Home Ambien and Zombie Gamblers: An Argument for Temporary Disassociation

Ambien and Zombie Gamblers: An Argument for Temporary Disassociation

We’ve all seen the Ambien CR commercials, right? After pronouncing the therapeutic benefits of this dual-layered sleepytime capsule, the announcer quickly reads though the drug’s disclaimer, which can also be found on its print advertisements: “Sleepwalking and eating or driving while not fully awake, with memory loss of the event, as well as abnormal behaviors such as being more outgoing or aggressive than normal, confusion, agitation and hallucinations may occur. Don’t take with alcohol as it may increase these behaviors.”

Also: “Some people using this medicine have engaged in activity such as driving, eating, or making phone calls and later having no memory of the activity.”

Gambling could easily be included in that list of activities as well, and it may be a warning that casino managers, not just Ambien poppers, would be well advised to heed. While the gaming industry has many dirty little “open” secrets among its members, including that in a 24/7/365¼ industry, many individuals turn to uppers and downers (including sleeping pills) to dovetail their biological clock with the clockless casino lifestyle, I’m going to focus now on the consequences of our patrons gambling while under the influence of seemingly innocuous drugs like Ambien. (Since we live in a litigious society, I must clarify that this article is not meant to be definitive—it is merely a conversation starter.)

First, consider this example from “The Hollywood Insider” website, which quotes James Edstrom of “Times Square Gossip”:

“Hollywood star Steve Martin is vowing to stop taking prescription drugs to help him sleep, after discovering he developed an online poker habit after dozing off. The comic sought medical help to cope with his restless nights when doctors suggested he take prescription drug Ambien, typically used as a short-term treatment of insomnia. But its hypnotic effects were too much for Martin, who quit the drug after a lucky night of gambling, because he was so stunned he didn’t remember playing the game at all. He says, ‘For a while I played Internet poker when it was legal, until I had one of those Ambien experiences. It was late at night and I was playing poker… I took an Ambien to go to sleep and I had $500 in my account, I quit, and I went to bed. I woke up the next morning … and I had $1,500 in my account, and I said, ‘Oh, they made a mistake …’ So I called the guy in Pakistan, and he said, ‘No we have your I.P. (Internet Protocol) address. We have you playing between 4 and 5 in the morning …’ I never took an Ambien again.’ ”1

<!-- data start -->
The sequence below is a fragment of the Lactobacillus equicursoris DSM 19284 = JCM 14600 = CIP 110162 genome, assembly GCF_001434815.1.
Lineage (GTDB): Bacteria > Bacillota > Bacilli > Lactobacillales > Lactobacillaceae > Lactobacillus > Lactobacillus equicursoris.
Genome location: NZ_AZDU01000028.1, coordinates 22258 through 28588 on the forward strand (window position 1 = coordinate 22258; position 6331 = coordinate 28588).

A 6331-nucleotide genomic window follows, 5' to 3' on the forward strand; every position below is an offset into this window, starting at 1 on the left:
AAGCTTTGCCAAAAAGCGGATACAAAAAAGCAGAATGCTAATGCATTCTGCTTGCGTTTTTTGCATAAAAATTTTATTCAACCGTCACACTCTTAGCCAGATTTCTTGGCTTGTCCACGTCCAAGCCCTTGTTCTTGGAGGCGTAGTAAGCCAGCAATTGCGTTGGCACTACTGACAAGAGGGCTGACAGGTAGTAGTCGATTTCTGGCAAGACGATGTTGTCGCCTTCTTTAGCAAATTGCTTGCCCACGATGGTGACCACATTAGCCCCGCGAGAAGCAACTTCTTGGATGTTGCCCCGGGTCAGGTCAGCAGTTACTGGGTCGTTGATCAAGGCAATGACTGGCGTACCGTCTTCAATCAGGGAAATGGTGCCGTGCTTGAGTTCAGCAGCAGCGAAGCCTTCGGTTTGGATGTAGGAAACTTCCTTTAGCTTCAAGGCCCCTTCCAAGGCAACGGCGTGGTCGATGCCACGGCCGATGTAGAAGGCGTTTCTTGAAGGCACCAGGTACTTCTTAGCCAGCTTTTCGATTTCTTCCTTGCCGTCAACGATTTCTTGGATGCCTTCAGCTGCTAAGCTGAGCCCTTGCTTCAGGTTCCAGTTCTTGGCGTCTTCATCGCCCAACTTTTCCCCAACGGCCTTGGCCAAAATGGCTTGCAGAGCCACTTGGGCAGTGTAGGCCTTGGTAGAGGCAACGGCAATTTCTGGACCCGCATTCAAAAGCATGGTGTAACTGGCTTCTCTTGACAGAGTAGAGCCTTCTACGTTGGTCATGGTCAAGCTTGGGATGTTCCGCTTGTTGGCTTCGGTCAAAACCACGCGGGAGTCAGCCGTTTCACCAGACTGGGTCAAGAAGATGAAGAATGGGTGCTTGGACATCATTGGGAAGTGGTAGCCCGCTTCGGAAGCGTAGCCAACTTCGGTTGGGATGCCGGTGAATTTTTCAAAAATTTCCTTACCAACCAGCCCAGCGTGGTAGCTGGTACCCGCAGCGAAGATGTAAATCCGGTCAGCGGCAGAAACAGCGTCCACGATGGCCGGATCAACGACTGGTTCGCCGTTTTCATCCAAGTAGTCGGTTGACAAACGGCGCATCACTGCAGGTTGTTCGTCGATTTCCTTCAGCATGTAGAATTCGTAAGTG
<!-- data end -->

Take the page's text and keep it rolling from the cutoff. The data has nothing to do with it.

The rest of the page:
There have been numerous cases brought by gamblers who have claimed alcohol inebriation caused them to take out line of credits that they should not have, but from my limited legal research, I have not found a case where an “altered state” caused by prescribed drugs has been isolated as the impetus for problem gambling and/or credit line acceptance.

The prototypical case may have some of the characteristics of gambler/drinker/busted tycoon Leonard Tose’s countersuit against a casino trying to claim a $1.2 million debt that he owed, which led to a judge ruling that “casinos that allow patrons to gamble while ‘visibly and obviously’ intoxicated are strictly liable for betting losses.”2

Attorney I. Nelson Rose commented on a similar case being decided in Indiana: “That approach may not satisfy a jury. Casinos are in the same position today that bars were in 40 years ago … No bar owner today would allow a drunk to be served alcohol. Yet some casino owners allow gamblers who are obviously out of control to continue to bet.”3

Rose makes this related observation in a CasinoCityTimes.com article:  “An old maxim states, ‘For every wrong, there is a remedy.’  That may be true. But it does not say that, ‘For every harm, there is a remedy.’ Sometimes bad things happen. But another person is not liable for damages suffered by a victim unless he has somehow ‘wronged’ that victim. If you trip while walking and reading this article, you will have been injured, but I do not owe you a duty to warn you not to walk while reading.”4

But with no Ambien-specific legal precedent for fog-fueled gambling, I can only offer my own experience and advice to the industry.